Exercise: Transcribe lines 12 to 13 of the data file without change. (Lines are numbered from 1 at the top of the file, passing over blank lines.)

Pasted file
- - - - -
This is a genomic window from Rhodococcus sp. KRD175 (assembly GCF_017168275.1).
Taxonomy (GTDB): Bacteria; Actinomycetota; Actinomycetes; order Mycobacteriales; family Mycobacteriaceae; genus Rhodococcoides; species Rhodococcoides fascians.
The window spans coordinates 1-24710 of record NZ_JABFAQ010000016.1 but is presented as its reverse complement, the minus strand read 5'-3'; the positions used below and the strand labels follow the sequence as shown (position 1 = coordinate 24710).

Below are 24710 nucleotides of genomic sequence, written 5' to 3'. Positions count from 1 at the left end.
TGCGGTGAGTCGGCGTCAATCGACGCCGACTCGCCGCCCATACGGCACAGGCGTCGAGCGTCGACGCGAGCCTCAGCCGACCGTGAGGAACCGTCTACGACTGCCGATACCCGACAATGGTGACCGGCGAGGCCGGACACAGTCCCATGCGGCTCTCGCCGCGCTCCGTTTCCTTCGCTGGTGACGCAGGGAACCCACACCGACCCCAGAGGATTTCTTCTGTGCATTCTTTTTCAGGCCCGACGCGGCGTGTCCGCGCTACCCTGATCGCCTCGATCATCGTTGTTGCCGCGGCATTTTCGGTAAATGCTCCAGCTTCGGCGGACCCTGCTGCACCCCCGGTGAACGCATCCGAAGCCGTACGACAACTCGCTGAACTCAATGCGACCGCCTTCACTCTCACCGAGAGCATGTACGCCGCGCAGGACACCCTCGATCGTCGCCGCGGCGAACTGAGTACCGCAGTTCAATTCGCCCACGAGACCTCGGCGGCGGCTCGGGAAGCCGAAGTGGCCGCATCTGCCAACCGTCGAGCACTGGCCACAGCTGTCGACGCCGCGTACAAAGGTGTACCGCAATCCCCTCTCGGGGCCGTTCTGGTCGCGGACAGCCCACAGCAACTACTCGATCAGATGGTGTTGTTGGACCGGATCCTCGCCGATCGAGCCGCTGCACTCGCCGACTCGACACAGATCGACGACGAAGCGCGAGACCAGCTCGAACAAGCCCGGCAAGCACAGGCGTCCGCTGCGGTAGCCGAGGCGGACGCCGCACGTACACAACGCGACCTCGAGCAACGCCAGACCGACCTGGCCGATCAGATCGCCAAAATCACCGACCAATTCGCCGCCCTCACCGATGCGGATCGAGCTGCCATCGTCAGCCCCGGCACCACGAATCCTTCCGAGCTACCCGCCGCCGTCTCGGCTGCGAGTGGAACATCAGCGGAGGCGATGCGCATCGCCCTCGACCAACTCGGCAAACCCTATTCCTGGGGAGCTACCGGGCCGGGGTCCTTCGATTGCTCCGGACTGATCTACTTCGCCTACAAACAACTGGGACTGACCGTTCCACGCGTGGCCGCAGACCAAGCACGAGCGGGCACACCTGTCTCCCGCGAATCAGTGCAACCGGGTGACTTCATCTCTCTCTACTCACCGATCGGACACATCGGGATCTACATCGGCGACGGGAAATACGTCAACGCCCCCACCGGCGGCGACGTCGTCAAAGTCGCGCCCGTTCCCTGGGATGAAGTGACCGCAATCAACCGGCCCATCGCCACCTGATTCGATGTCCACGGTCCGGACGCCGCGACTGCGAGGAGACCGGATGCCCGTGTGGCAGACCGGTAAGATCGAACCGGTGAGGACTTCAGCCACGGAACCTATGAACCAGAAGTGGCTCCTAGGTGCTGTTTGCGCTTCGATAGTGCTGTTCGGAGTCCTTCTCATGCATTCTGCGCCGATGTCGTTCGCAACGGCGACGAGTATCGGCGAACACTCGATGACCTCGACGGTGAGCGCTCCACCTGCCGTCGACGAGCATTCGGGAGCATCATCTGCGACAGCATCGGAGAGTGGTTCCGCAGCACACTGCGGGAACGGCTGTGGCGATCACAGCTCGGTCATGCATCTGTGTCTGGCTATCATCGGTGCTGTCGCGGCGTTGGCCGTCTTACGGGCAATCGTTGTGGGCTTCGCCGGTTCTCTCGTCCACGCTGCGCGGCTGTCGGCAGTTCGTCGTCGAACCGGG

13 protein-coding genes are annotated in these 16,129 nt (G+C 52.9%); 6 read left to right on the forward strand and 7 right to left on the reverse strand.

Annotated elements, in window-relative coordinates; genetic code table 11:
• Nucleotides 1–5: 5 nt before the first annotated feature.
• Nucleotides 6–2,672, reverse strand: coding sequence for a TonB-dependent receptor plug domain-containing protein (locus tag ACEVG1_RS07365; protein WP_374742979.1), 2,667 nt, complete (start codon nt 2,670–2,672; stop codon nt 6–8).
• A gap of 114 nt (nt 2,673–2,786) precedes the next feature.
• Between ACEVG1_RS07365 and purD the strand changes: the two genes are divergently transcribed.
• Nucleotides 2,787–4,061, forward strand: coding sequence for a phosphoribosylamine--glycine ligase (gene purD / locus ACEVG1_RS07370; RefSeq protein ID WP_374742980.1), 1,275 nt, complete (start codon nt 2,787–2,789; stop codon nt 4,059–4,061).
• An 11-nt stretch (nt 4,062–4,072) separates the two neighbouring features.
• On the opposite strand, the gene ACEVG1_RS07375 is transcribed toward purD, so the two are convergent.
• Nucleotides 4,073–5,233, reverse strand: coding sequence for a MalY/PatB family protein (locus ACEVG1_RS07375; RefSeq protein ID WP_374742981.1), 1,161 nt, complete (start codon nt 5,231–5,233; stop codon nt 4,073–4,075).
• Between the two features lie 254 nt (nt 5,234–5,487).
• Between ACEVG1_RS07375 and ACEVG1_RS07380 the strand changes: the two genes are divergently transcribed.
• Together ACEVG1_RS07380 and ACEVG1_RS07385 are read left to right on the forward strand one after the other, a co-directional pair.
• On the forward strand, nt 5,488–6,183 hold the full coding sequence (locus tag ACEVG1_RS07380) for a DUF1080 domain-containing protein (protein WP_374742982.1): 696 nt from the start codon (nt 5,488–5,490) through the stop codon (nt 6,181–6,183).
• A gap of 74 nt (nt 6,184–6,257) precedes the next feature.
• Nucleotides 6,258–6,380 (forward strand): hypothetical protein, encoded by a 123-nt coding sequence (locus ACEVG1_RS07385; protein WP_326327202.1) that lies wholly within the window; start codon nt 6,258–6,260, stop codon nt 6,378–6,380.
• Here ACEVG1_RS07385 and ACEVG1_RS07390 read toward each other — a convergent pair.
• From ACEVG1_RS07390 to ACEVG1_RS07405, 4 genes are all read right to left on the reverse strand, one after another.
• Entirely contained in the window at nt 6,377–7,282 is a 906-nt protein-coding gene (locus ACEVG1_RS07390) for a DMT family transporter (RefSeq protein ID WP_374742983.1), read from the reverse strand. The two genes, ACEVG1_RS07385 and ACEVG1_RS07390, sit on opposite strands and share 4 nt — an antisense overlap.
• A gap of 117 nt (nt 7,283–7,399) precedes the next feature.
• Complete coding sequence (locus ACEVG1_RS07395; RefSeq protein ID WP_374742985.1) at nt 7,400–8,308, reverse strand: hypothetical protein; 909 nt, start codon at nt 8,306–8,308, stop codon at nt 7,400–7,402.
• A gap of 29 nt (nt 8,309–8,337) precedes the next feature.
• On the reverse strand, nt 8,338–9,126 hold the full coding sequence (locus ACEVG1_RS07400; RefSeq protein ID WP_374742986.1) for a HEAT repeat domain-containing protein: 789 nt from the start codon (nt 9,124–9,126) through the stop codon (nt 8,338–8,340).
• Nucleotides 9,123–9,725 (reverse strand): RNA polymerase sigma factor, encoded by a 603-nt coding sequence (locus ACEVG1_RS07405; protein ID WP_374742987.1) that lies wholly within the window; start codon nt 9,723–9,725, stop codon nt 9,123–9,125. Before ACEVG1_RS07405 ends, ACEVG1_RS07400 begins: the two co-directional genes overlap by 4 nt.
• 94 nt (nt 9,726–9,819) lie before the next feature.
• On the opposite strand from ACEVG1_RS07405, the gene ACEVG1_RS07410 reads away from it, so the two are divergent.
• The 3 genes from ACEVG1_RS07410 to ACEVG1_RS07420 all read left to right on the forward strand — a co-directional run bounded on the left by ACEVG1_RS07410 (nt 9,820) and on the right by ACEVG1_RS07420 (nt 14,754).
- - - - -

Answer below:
• Nucleotides 2,787–4,061, forward strand: coding sequence for a phosphoribosylamine--glycine ligase (gene purD / locus ACEVG1_RS07370; RefSeq protein ID WP_374742980.1), 1,275 nt, complete (start codon nt 2,787–2,789; stop codon nt 4,059–4,061).
• An 11-nt stretch (nt 4,062–4,072) separates the two neighbouring features.